MDT Project Coordinator Mateke Rakojoama was a teacher before she joined the staff, and when she is leading, that shows.
She is standing at the front of the Community Hall, facing a group of about 30 people, most of whom are women much older than she is, all of whom are HIV+. She has asked for five volunteers and at first no one budges, but Mateke will wait.
A few of the women finally gather in the middle of the room and form the tight-knit circle she has called for. One person stands in the center and she urges the other women to crowd around her even closer.
She then instructs the woman in the center, standing as rigidly as a board, to let go. To relax all of her muscles, to release all tension, to make no effort to stay up right. Slowly, she sways into the other woman, who push back gently against her. Her face melts. She was once perplexed, but now she is at peace.
After a minute of this, Mateke tells them to switch it up. Another person is shuffled into the middle, and this time it is she who leans into the other women who form a wall of protection around her. She can’t help but laugh.
A few more groups try, and once the laughter has bubbled into a cacophony of mirth, Mateke silences everyone. She asks them all to think about how it felt to be supported. How it felt to be supportive.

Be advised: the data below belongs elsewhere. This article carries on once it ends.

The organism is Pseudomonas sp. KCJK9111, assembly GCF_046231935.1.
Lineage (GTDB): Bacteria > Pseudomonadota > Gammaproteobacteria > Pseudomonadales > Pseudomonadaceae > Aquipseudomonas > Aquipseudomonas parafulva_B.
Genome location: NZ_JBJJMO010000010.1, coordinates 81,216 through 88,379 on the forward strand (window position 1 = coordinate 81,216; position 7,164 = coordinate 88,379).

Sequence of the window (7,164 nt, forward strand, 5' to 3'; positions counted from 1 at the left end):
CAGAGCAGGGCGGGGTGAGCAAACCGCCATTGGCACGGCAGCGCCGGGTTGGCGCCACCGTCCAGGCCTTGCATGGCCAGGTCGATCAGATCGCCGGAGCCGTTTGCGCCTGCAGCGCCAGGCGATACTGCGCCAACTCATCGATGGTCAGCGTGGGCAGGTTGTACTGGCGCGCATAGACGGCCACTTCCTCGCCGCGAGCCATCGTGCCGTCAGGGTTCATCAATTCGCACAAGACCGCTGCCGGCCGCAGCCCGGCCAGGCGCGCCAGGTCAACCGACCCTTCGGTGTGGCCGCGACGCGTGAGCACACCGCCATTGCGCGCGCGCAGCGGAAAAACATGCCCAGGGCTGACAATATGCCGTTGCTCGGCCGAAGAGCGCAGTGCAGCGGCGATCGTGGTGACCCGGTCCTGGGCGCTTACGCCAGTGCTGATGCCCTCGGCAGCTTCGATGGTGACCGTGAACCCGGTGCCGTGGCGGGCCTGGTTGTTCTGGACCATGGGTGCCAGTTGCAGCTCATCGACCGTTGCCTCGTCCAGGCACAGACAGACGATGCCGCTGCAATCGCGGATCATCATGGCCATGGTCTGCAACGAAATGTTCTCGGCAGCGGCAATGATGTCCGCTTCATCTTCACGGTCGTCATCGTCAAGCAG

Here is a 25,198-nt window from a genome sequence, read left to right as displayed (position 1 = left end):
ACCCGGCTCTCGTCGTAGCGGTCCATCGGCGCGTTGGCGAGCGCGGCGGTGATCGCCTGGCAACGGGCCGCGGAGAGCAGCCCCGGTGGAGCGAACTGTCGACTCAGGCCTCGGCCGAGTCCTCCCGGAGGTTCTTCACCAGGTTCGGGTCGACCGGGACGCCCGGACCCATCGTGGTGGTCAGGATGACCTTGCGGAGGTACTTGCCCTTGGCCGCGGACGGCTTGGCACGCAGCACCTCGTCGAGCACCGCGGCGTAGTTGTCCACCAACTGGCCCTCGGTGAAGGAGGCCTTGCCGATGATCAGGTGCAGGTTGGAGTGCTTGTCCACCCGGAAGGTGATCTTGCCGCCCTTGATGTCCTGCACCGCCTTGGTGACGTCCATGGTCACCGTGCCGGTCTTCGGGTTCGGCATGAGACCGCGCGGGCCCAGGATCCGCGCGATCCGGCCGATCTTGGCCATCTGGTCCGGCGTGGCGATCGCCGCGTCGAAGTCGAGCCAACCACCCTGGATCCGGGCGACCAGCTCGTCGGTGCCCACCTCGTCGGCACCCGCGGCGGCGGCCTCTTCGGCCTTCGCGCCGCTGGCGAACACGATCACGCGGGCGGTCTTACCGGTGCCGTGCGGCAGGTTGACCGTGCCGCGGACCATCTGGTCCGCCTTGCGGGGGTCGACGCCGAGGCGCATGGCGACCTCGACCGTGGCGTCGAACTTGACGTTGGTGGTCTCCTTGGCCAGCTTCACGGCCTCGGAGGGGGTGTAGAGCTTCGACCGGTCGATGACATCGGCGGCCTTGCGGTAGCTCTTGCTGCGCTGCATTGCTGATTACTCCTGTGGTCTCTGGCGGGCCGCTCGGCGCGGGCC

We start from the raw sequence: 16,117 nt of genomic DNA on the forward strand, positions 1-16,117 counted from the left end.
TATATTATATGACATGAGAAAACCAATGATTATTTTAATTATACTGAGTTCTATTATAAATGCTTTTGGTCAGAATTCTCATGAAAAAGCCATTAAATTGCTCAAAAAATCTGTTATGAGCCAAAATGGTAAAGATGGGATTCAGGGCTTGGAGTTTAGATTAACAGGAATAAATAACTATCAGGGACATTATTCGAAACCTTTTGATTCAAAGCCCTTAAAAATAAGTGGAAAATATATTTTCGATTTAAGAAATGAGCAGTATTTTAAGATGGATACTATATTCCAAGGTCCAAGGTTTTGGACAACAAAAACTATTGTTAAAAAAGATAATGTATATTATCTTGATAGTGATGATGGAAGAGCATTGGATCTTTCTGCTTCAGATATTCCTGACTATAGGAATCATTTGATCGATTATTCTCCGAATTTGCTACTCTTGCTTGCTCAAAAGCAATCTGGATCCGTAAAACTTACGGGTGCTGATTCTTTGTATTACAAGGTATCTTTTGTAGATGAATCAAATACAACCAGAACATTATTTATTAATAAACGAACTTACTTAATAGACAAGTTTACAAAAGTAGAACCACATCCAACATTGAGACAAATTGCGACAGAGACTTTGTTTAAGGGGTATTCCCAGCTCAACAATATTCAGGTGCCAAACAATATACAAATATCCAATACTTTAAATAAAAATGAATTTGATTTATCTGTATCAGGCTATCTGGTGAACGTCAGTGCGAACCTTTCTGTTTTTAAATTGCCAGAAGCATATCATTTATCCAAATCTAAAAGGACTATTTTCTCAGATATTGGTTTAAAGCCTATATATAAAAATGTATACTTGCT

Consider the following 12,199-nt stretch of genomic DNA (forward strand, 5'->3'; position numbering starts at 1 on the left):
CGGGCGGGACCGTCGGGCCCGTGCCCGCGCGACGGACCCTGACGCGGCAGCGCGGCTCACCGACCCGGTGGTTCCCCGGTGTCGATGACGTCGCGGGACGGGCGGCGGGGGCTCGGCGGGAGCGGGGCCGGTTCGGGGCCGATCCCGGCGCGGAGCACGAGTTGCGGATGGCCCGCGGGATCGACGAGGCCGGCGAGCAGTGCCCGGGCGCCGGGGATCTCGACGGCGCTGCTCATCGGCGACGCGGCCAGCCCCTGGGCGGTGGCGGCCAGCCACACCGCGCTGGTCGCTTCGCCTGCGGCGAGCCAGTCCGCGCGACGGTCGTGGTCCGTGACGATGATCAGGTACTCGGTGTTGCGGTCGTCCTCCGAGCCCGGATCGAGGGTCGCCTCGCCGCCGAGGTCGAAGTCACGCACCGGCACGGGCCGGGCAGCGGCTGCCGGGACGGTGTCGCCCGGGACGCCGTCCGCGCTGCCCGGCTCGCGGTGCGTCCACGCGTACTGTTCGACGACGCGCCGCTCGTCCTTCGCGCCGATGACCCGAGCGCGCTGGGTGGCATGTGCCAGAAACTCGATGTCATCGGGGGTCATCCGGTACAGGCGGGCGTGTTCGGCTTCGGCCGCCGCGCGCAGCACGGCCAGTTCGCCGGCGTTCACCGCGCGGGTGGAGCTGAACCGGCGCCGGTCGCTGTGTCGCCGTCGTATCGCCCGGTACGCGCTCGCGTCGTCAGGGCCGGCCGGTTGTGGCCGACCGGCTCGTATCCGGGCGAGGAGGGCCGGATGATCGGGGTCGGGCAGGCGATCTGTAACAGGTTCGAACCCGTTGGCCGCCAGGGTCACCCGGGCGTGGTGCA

“I didn’t understand what you were saying when you told me to let go,” one of the women volunteers. “I didn’t understand how I wouldn’t fall. And then when I was in the circle I realized, of course, I wouldn’t let her fall.”
Mateke smiles, having made her point. That is what Support Group is all about. When you are dealt the hand of being HIV+, it can feel like an insurmountable challenge. It can be hard to imagine how to move forward. In this Support Group, they do not let each other fall prey to those thoughts.
It is possible to live a good and full life with HIV with a little help.
On the first Tuesday of the month, they go to the local clinic together for checkups and medication renewals. On the third Tuesday of every month they gather in the Community Hall for discussions and exercises like this one described above. In the past, Mateke has led discussions about everything from abuse and alcohol to love and family.
The group also splits into smaller groups of about four or five people who travel to other villages to educate them about HIV. They encourage people to get tested and know their status, as well as describe coping mechanisms for living with the condition, and how to support family members who may be HIV+. They also participate in a large World AIDs Day event of education in Malealea.
Their message is that it is always better to know and to take care of it, because it can be taken care of, than to live and deteriorate in ignorance.
Together, they vow to support each other, always, and to spread the word about living positively while positive.
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